What is Equine-assisted (EAP) therapy?
Equine-assisted therapy (EAP) or (EAT); a form of Animal-assisted therapy (AAT), is a profound experiential therapeutic option that incorporates human interaction with horses as guides. Stand-alone, or combined with traditional therapy, EAP / EAT, is a proven alternative counseling methodology that has healing, life altering impact. No riding experience is necessary and accommodations can be made for individuals with disabilities.
All exercises are conducted on the ground and you do not need to own a horse.
Why Use a Horse in a Therapy Session?
Because they work with You and they offer great opportunities for learning. Where else can you: Receive unconditional support? Bury your face on a shoulder and receive the quiet strength you sometimes need? Receive gentle but powerful messages that there may be other possibilities…Find creative ways to problem solve…And reach Your goals.
EAP exercises you may experience during your sessions:
Retrieve your horse from the field.
Groom or bathe your horse.
Paint on your horse.
Activities utilizing your horse.
Mindfulness exercises with your horse.
What to Expect:
Your first session should last about 90 minutes. The first part will consist of going over your paperwork, establishing your goals for therapy, and general Q & A’s. The last portion of your session will be spent observing and meeting the horses.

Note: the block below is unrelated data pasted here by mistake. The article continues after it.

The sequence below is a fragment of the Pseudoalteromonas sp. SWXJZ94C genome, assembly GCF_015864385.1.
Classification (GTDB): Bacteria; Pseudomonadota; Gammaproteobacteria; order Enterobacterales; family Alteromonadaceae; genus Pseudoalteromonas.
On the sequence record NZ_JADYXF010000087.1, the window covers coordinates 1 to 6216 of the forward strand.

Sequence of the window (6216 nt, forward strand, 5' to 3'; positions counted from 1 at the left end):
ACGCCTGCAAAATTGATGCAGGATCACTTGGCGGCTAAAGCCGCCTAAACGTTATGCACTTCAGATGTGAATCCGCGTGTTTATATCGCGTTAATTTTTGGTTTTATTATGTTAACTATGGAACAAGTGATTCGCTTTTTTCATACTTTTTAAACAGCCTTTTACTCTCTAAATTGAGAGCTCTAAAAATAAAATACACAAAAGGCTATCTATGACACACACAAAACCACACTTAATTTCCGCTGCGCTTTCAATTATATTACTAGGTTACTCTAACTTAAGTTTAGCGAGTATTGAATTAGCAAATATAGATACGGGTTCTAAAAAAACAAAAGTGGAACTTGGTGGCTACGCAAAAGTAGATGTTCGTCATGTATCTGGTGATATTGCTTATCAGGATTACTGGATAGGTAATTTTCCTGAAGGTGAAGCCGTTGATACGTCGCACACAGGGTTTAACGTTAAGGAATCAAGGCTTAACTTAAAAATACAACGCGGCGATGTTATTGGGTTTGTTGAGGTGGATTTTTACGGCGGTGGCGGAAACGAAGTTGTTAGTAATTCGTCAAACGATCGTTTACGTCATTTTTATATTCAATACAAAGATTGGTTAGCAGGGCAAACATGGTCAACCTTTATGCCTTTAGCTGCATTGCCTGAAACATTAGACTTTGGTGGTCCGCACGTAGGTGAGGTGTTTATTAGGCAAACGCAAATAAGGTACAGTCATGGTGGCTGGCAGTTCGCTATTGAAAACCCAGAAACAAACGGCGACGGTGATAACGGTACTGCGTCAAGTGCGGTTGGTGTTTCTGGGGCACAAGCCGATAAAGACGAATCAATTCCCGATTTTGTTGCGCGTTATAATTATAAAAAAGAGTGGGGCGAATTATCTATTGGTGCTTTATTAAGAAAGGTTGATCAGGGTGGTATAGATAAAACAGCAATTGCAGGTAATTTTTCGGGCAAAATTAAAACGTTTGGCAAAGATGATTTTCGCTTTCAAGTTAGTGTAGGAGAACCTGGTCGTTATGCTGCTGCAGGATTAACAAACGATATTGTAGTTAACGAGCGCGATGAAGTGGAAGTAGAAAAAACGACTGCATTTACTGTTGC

Please be sure to wear closed-toed shoes without heels. Sneakers are fine, sandals and flip-flops are not. In addition, we will be working outside so please dress appropriately. In the event of rain, your appointment will take place as scheduled but we will be working in the barn.
We follow the Baltimore County School System for closing information. We are in the Hereford Zone.
When EAP may not be right for someone.
EAP has many benefits but may not be the best choice for all individuals. If you have severe allergic reactions to animal hair or dander, you may find working with the horses problematic. Additionally, please check with your primary care provider if you have any medical conditions which may limit your ability to participate in some physical activities.
Also, EAP is contra-indicated in individuals with a history of physical aggression or animal cruelty.